Videotape is a completely different story. These materials cannot be
properly dried at home. They must be kept damp and immediately sent to a
professional for cleaning and recopying.

"  Is there any commercial product that is good for cleaning negatives,
slides, prints, or movie film?

If materials are wet they should be cleaned with distilled water (or clean
water if distilled is not available). Kodak Photo-Flo may be added to the
water to help in the cleaning process. After cleaning, materials should be
frozen or dried.

If materials are dry, cleaning is more difficult. It may be necessary to use
distilled water to remove mud and other debris, but this can be risky
depending on the type of photograph and the degree of damage it has
sustained. If dirt is minimal, isopropanol (pure isopropyl alcohol,
available at pharmacies) or products such as Pec-12 can usually be safely
employed. Be careful not to scratch the photograph's surface. And always
start by treating unimportant images first.

Motion picture film can be initially cleaned in water (do not wet the film,
if not already wet). It should then be delivered to a company equipped with
a commercial processing machine for salvage. Motion picture films should not
be frozen, neither should they be unwound at home.

"  What is the best way to store all of the above-mentioned materials to
prevent possible flood damage?

"  Keep them off flood plains and out of basements. If in a flood plain,
store them on a second floor.

"  Store them inside archival boxes. Archival plastic boxes may be helpful,
but in humid conditions may promote mold growth.

"  Where is the best place to store photo images if you expect a hurricane
to hit your area?

In the most secure and water-tight area in the house. This would usually be
in a small, interior room or closet. If flooding is a threat, then the room
should be on an upper floor. However, if there are high winds, there may be
potential risk from a lost roof. Obviously, basements should be avoided.

"  Is there anything that people often do when confronted with water-damaged
images that is likely to cause further damage and is therefore to be

Bleach should not be added to water used for cleaning because it will cause
deterioration of almost all types of photographic materials.

"  Are there any types of images or materials that are less susceptible to
damage, such as media cards or computer files?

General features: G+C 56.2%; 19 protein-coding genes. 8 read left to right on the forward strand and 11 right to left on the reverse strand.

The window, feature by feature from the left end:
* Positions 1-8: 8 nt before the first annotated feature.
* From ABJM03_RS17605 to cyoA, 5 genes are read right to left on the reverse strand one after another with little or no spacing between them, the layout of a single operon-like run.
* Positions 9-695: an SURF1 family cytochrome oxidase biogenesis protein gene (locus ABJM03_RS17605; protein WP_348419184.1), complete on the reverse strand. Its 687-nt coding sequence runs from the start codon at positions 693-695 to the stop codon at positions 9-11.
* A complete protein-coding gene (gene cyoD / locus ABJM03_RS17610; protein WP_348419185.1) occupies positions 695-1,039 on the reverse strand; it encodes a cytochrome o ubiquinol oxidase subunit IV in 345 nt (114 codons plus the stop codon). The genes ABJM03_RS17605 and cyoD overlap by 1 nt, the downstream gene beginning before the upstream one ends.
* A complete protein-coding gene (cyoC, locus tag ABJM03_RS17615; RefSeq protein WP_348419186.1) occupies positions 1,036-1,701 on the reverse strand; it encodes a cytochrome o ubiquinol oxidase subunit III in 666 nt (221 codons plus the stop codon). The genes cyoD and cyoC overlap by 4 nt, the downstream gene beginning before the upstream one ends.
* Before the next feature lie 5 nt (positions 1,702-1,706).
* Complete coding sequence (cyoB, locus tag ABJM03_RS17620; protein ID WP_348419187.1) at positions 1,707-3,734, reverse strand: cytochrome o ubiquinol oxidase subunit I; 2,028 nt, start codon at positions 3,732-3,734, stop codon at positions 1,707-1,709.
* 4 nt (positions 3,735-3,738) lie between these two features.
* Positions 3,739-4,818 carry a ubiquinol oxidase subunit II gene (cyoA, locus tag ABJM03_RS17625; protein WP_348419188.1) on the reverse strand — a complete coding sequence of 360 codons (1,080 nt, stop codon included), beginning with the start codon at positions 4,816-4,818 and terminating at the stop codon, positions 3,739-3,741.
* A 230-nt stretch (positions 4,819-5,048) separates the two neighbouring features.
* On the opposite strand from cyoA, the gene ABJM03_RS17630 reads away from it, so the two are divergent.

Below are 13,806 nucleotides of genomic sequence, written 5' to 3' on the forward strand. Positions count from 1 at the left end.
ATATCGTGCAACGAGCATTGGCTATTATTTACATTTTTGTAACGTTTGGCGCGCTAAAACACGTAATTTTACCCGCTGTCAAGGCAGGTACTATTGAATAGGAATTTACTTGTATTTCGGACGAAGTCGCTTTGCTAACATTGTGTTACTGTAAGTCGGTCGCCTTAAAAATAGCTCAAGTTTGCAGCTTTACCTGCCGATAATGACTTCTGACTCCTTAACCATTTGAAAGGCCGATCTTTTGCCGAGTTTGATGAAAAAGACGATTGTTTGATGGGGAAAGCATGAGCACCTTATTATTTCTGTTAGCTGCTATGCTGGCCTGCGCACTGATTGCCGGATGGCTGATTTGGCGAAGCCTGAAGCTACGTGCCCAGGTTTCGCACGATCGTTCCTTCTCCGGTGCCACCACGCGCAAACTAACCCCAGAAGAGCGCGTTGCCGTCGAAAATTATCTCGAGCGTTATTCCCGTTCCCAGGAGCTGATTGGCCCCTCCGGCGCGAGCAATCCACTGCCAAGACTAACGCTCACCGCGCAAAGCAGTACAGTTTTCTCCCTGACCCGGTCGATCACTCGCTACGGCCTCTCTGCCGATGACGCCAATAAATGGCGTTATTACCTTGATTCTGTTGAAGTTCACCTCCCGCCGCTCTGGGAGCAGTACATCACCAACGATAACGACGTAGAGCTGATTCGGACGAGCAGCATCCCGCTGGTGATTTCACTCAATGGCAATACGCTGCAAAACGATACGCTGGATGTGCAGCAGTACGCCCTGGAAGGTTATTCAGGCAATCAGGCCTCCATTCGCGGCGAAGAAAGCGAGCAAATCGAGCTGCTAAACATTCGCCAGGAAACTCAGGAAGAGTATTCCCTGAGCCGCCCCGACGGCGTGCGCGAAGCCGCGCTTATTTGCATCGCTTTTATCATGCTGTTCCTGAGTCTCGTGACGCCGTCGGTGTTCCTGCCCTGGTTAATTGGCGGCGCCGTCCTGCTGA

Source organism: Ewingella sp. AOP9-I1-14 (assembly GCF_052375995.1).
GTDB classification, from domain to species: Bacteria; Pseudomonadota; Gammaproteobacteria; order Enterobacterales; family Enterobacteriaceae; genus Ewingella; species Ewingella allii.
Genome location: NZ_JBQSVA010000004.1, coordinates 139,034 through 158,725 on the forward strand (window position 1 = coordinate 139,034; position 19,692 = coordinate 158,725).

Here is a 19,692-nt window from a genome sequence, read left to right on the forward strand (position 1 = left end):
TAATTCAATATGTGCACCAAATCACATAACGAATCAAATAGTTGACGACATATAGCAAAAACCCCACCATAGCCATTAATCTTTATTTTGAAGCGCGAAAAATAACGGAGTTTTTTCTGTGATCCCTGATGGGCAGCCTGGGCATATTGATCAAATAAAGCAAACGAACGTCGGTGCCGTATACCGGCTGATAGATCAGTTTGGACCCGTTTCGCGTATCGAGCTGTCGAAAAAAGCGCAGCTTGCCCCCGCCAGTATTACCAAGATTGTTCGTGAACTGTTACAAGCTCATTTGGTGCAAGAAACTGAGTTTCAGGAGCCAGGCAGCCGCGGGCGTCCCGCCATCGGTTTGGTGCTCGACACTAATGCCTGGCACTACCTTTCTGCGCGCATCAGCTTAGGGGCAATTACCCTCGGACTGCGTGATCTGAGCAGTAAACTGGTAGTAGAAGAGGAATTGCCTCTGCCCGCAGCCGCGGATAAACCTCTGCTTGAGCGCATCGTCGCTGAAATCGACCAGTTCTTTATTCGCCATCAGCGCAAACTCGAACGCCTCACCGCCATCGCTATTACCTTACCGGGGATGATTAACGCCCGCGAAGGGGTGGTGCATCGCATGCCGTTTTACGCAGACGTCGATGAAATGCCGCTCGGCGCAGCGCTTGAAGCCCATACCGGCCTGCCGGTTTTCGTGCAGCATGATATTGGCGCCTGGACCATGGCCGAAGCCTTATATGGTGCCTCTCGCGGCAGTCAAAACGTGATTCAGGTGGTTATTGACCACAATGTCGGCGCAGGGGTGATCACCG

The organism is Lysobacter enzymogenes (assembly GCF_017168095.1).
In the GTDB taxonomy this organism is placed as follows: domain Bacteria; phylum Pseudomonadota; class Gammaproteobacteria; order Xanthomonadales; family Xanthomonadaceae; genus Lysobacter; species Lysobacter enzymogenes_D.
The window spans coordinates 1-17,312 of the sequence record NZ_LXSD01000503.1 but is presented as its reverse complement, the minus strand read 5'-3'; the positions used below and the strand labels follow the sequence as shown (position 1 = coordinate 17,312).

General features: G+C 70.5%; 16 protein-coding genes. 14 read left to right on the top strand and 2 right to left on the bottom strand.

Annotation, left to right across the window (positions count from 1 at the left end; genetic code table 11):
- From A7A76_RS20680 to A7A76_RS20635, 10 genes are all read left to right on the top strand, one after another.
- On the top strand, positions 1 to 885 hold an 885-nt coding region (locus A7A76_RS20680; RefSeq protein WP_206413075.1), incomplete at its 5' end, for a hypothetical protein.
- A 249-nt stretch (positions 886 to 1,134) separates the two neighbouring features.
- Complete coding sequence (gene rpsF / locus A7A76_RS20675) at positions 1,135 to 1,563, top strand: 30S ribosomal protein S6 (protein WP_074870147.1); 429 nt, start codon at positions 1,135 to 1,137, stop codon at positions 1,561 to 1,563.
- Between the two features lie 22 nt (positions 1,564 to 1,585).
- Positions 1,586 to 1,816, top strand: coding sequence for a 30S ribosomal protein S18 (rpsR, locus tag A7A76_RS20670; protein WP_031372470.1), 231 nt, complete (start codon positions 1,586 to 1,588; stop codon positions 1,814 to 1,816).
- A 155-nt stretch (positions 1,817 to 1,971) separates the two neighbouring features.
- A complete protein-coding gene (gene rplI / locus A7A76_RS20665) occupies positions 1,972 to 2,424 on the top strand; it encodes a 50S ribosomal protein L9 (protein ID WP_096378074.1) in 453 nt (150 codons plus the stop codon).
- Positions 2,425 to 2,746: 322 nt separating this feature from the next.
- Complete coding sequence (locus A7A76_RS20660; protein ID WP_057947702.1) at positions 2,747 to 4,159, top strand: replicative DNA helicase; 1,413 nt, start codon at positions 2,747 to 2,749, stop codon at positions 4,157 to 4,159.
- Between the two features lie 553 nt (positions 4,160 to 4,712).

None that are readily available. All have their problems.

"  Do you recommend scanning yur most important images and sending them to
friends and relatives in other locations?

Sure, but many people (like me) may not wish to become the repository for
friends' and relatives' photographs. I'm not sure where I would store them,
or if I'd be able to retrieve them if called upon to do so.

Note: Additional information is available in a handout that Gary Albright
wrote for Northeast Document Conservation Center. It's on their web site at
nedcc.org. If you have further questions, or require the services of a photo
conservator, contact Gary Albright garyealbright at juno.com.

Questions on digital image restoration of flood-damaged pictures and related
topics posed to and answered by Mike Hager, President of Museum

Warnings and Disclaimers:

At Museum Photographics we do nothing to the original image except scan or
photograph the image. We are not Photo Conservators and we know it. Any time
you do something to a photograph you run the risk of harming it. Photo
Conservators are highly skilled, well-trained people. We let them do their
job. Having said that, I would recommend setting up a triage system for your
photos. Look at each one and try and assess its condition and its importance
to you. Group them according to their condition and importancesome will be
hopeless, some with a lot of work might be saved, while others may need
minimal attention. If you are unable to make this assessment yourself, a
photo or paper conservator or perhaps a professional photographer may be
able to help. If you attempt to do anything to the physical photograph,
negative, or slide yourself you run the risk of destroying it. Proceed at
your own risk.

Using Photoshop:

You can have great tools, but without knowledge and skills even the best
tools are useless. Digital imaging brings a lot of tools to anyone with the
cash to shell out for the program. As in any field, the more you know the
better. The wonderful thing about digital is that if you muck it up you can
always start over, assuming you did not overwrite your master file or throw
away the original. If you are going to venture into this yourself I highly
recommend Photoshop Restoration & Retouching By Katrin Eismann, published by
New Riders, Library of Congress #99-069723182

1.What is the best method for healing damaged photos that have been
subject to water damage. Is the procedure essentially the same for